Justified
with Ansel and Velma or hide awhile longer or slip to the parking lot and go home.
    â€œHey, babe. You shouldn’t be down here all by your lonesome.”
    I jerked slightly as Tyler leaned against the metal railing next to me.
    â€œSorry if I scared you. I got here late and noticed you standing over here. Everything all right?”
    Define all right. “I was eating. I’m hungry all the time.” My stomach grazed the chain-link fencing, reminding me of my distorted figure.
    â€œNo big deal. You’re pregnant.” His voice, encouraging and kind, renewed my self-esteem, and I straightened slightly.
    I bumped his shoulder with my own. “Someone from Snyder is bound to find out you showed up to support the Trapp Panthers.”
    He smiled as though he’d been caught in a petty crime. “I’m not sure anyone in Snyder cares. Or to be more accurate, I’m not sure I care if they care.”
    â€œGood for you.” My fingers almost curved into Ruthie’s Who cares? symbol, but I stopped myself. Even with Tyler in a generous mood, he would never appreciate cheesy humor.
    As the two teams huddled outside the field house, we leaned with our elbows on the fence, side by side, not looking at each other. Tyler had lost the cocky desperation of the Laundromat and now seemed more like himself. Relaxed. But he had always been more appealing with no one else around.
    The Panthers ran past us with their cleats slapping the pavement as they chanted a threat to intimidate the opposing team. They needn’t have bothered. The write-up in the county newspaper left every team in the district quaking.
    The coaches half walked, half jogged with the boys, and as they passed by, JohnScott looked at me. I smiled and lifted my hand to wave, but he kept running and showed no sign of recognition. Probably he hadn’t seen me.
    â€œYou look tired, Fawn.” The fence clinked as Tyler shifted his weight. He had been watching me, and I didn’t notice.
    â€œThe baby wakes me up at night.” My hand fell to my abdomen. “But once I’m awake, I start tossing and turning, and he gets still again.”
    Tyler’s eyes softened. “Sounds like he wants you to rock him back to sleep.”
    I laughed softly, feeling his familiarity settle over me. This was the Tyler I used to know. Who cried at his mother’s bedside when she got sick and showed so much tenderness, I hadn’t wanted to hold back any part of myself.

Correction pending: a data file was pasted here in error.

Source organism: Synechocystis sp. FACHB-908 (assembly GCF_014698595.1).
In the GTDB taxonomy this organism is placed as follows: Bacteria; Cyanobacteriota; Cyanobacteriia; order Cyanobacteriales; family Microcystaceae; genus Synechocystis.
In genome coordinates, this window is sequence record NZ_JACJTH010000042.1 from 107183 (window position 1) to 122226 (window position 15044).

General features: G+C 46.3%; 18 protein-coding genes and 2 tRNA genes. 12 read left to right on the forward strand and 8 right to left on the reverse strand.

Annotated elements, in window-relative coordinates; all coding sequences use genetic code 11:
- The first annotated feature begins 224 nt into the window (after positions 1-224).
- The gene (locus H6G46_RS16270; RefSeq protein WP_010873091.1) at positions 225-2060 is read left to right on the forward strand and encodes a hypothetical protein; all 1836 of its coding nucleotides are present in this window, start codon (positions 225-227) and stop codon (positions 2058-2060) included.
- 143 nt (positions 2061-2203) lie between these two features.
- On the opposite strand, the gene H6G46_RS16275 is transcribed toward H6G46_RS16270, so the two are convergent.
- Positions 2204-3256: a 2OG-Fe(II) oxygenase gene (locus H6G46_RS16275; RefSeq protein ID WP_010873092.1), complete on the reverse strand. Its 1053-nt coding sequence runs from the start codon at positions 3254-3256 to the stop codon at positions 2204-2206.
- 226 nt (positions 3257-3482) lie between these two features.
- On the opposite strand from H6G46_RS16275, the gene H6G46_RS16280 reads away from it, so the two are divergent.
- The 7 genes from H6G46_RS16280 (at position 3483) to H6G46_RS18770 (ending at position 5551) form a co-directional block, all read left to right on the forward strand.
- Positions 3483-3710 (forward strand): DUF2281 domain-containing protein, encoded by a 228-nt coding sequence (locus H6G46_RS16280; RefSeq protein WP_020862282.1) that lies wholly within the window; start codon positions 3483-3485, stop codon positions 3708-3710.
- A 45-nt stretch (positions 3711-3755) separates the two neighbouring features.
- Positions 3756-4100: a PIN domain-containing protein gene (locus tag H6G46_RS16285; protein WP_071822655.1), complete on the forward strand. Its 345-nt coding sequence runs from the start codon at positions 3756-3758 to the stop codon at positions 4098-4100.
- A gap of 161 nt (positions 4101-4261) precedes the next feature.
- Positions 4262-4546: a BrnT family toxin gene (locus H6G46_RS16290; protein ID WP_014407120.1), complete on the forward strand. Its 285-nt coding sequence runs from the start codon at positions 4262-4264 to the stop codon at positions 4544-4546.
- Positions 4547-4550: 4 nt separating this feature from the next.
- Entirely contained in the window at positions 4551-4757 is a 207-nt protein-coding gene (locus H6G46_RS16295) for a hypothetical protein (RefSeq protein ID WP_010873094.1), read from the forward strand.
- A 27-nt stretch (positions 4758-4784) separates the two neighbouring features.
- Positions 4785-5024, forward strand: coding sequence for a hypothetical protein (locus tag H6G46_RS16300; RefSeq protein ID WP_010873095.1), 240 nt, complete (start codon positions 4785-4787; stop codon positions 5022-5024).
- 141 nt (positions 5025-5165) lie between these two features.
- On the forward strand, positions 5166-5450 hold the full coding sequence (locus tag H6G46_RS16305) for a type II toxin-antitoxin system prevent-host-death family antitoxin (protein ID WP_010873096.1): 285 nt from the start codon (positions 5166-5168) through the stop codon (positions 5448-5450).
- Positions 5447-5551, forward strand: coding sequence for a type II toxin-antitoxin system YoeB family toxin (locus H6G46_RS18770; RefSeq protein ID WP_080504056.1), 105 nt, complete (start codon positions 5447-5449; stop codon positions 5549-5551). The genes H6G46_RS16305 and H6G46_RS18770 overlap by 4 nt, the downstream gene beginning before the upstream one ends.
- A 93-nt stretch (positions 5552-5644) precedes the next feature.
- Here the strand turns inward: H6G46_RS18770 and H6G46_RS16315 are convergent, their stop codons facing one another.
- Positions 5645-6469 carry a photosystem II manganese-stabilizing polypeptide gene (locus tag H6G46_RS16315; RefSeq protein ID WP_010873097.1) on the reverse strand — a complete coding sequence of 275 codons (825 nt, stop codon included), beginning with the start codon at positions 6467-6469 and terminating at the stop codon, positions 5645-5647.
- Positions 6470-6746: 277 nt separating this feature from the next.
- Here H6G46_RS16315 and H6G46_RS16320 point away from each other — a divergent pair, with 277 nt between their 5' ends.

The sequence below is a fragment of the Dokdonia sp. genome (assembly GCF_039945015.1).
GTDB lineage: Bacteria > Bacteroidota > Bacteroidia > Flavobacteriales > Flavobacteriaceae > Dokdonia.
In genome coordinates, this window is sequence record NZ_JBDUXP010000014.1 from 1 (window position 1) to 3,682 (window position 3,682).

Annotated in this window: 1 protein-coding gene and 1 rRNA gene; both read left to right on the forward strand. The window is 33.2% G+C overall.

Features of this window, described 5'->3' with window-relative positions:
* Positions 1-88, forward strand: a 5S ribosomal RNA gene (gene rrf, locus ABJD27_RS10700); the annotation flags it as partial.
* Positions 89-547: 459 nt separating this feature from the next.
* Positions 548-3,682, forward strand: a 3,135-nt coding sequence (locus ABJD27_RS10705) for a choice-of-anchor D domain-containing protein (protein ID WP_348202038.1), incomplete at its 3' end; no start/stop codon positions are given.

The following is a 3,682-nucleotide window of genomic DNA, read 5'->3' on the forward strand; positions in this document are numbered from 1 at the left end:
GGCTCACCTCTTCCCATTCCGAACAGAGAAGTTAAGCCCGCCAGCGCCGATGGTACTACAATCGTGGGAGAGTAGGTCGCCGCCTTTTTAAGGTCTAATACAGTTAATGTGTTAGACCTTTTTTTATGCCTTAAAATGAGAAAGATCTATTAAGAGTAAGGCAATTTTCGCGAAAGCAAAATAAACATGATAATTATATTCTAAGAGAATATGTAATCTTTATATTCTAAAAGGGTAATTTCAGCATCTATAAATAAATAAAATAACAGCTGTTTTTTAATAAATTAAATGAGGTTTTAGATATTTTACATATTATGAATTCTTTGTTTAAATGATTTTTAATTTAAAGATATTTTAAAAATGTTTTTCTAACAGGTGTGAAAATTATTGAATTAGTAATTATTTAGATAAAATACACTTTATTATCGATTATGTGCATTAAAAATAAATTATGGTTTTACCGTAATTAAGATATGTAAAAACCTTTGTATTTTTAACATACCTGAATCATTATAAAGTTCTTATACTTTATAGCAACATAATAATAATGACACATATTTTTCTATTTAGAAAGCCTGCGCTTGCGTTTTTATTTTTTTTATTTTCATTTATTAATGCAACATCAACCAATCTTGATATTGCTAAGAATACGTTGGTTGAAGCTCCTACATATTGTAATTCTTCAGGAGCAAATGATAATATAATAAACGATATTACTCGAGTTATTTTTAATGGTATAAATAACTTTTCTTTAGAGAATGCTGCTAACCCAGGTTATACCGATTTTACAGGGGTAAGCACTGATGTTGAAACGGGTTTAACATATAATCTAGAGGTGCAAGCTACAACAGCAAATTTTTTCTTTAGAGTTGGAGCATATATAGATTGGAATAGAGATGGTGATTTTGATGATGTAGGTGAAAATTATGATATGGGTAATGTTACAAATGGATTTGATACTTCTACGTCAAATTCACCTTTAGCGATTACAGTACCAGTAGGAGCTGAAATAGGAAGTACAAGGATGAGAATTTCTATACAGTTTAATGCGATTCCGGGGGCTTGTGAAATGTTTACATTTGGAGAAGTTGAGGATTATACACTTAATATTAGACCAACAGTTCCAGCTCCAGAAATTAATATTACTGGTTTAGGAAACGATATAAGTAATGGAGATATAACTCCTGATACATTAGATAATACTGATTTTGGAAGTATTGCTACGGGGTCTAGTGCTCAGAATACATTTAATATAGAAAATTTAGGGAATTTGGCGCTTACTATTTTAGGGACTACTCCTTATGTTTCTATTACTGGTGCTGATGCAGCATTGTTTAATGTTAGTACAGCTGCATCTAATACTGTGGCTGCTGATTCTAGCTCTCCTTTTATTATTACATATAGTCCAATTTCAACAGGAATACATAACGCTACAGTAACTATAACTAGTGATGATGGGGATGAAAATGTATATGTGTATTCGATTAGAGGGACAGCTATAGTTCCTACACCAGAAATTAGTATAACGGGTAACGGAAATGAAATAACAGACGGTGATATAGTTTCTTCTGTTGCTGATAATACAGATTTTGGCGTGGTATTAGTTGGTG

I missed that Tyler.
    â€œHe’s awake right now. Do you want to feel?”
    â€œI’d like that.” He turned toward me and hesitated, so I took his hand between my own and pressed his palm against the firmness of my side, where I had last felt the baby’s movements.
    Tyler’s other hand found its way to the small of my back, and we stood motionless for several seconds, him staring into space as he concentrated on what he felt, and me watching him closely so I wouldn’t miss any sign of acceptance that might flitter across his face.
    Suddenly the baby kicked hard against his daddy’s hand, and Tyler smiled. “He’s got my attitude.” He laughed out loud, and his fingers rubbed my back, above the waistline of my jeans. But then his smiled eased, and his hands dropped to his sides. “I’m sorry about everything, Fawn.”
    I gripped the metal pipe running along the top of the fence, ignoring the junior high girls who were ogling us. Tyler had said those words to me on the street in front of the diner, but now he actually meant them. I could see his regret and feel his pain, and I had the overwhelming urge to comfort him. Neither of us had asked for this new life. Neither of us knew what to make of it.
    A touchdown took our attention back to the game, and we peered over the fence at the players knocking against each other in celebration. As they lined up for the extra point, my gaze drifted to the sideline. The

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